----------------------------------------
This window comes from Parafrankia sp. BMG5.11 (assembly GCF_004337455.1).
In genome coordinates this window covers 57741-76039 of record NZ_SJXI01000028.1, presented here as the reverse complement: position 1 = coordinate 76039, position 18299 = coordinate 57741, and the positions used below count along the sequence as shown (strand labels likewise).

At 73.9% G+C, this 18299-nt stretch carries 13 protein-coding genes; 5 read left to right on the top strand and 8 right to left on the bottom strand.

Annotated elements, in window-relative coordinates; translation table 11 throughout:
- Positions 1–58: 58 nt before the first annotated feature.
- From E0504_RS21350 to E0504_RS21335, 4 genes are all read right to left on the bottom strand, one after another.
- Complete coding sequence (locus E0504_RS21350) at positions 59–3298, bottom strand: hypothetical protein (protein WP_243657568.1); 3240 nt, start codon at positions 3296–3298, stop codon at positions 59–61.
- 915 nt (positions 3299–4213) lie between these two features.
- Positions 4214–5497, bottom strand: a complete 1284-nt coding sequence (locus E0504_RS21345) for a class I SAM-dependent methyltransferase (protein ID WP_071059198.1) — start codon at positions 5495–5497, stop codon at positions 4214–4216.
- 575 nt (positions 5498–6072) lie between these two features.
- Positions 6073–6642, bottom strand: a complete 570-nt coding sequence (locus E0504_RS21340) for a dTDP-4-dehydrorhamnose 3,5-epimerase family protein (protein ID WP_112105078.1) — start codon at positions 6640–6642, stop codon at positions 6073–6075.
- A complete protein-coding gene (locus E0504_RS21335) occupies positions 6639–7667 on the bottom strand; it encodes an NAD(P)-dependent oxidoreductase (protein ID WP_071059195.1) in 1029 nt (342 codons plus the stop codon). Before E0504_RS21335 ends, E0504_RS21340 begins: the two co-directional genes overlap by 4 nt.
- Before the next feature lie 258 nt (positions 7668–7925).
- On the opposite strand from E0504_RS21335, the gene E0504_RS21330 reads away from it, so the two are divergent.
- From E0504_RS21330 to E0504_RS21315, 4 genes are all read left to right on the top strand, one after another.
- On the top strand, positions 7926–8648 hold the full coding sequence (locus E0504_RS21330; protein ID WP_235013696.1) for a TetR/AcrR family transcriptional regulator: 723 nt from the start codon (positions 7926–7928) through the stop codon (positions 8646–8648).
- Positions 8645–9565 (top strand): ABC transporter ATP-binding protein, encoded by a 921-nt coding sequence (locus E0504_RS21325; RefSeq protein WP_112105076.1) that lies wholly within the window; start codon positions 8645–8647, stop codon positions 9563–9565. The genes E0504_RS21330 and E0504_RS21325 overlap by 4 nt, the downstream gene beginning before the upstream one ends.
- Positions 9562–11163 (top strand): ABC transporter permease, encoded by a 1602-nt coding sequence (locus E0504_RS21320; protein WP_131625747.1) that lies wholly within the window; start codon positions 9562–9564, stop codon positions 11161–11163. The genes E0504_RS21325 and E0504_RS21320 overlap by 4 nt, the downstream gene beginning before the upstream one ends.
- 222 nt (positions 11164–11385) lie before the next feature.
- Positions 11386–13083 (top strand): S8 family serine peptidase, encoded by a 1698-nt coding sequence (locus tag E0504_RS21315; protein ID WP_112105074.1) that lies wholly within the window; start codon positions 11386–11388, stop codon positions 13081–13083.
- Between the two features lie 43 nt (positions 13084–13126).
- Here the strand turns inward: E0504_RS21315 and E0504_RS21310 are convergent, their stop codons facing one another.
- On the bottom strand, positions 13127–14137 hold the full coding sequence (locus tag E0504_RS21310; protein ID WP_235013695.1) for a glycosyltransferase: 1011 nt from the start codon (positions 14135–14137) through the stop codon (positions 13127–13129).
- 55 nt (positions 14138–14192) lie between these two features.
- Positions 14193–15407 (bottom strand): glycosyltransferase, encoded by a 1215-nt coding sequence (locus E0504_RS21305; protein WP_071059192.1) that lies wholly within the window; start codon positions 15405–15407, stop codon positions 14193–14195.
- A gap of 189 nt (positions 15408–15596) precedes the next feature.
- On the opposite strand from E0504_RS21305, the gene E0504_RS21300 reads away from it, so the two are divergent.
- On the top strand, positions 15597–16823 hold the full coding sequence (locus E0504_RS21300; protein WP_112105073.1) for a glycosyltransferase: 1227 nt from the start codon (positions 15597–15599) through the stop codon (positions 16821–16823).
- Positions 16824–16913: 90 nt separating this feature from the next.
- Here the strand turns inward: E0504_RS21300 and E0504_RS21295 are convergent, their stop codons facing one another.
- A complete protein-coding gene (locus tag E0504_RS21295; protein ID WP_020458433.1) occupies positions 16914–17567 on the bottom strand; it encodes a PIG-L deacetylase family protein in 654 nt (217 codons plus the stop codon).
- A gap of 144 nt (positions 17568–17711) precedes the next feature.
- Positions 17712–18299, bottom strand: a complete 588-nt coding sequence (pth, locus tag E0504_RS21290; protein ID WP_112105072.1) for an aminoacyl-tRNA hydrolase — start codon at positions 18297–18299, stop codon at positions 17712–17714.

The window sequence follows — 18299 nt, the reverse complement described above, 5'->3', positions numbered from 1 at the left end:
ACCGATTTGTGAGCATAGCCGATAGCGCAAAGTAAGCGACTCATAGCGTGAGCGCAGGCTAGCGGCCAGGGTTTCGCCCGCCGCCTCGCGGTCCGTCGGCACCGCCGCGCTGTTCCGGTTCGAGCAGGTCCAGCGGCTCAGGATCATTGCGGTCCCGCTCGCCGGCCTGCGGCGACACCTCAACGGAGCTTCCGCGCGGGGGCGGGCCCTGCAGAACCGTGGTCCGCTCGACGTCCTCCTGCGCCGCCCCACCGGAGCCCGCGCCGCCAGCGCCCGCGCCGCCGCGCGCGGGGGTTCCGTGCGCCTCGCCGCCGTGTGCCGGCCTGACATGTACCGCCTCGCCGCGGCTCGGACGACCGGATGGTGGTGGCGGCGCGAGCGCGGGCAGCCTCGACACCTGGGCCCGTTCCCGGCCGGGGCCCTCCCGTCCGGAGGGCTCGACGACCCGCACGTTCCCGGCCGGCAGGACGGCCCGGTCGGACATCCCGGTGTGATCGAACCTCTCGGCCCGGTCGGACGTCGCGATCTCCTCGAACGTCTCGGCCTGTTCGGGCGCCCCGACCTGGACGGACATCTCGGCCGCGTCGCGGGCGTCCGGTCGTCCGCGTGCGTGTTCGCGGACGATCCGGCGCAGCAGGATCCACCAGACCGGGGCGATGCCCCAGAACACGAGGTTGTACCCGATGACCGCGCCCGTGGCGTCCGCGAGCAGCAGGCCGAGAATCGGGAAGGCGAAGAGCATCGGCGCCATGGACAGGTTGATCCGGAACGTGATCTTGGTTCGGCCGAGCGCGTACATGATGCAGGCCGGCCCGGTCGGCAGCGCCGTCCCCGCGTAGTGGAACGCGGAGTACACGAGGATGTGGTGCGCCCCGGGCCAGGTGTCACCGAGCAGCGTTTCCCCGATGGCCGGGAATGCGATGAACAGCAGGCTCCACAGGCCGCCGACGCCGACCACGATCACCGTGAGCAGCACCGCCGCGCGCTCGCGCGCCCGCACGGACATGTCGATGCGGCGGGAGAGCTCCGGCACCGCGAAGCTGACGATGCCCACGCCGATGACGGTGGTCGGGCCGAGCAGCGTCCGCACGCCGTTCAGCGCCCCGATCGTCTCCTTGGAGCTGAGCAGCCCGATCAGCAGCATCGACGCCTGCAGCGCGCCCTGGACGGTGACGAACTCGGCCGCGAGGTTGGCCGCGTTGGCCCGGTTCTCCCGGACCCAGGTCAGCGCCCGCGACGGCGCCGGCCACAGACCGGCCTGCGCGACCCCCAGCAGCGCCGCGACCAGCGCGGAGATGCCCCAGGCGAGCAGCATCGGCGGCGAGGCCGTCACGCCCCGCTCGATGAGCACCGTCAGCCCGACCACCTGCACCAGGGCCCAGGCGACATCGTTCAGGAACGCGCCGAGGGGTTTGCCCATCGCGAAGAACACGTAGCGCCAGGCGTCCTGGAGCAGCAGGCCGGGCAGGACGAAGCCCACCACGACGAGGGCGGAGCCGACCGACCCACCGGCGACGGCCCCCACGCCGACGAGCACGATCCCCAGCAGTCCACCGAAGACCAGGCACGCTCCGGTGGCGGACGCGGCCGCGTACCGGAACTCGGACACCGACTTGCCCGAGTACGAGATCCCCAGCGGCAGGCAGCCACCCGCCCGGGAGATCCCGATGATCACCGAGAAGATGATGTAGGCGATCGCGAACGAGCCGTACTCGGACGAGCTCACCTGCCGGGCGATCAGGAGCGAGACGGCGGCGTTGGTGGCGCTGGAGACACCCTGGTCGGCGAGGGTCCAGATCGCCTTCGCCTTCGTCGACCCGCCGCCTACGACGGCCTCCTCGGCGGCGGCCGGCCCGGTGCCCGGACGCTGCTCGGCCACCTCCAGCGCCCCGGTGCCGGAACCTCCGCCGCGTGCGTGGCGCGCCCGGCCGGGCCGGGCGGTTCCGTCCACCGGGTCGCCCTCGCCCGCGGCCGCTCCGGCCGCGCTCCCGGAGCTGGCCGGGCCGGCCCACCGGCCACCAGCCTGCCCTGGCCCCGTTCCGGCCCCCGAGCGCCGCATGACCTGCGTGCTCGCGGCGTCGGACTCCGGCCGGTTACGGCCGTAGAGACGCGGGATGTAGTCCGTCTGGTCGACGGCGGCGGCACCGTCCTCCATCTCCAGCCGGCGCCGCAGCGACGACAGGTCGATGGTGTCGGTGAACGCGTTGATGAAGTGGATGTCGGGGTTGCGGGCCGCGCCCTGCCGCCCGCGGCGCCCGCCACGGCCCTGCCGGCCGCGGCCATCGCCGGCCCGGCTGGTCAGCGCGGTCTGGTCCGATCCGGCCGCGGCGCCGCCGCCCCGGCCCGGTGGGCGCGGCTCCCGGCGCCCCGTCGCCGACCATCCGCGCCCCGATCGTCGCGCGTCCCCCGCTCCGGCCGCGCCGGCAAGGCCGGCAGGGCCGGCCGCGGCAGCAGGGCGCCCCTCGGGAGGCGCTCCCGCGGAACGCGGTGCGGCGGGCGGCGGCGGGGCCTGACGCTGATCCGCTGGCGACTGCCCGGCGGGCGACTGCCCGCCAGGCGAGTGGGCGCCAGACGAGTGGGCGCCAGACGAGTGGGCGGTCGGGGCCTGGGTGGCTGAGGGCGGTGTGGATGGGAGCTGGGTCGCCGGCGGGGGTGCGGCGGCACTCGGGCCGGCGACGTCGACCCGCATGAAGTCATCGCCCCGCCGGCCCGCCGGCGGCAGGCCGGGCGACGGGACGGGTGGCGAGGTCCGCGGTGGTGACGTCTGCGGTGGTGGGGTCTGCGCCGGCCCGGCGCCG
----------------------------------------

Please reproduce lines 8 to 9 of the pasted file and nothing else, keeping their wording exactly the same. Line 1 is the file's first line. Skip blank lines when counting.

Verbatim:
- 915 nt (positions 3299–4213) lie between these two features.
- Positions 4214–5497, bottom strand: a complete 1284-nt coding sequence (locus E0504_RS21345) for a class I SAM-dependent methyltransferase (protein ID WP_071059198.1) — start codon at positions 5495–5497, stop codon at positions 4214–4216.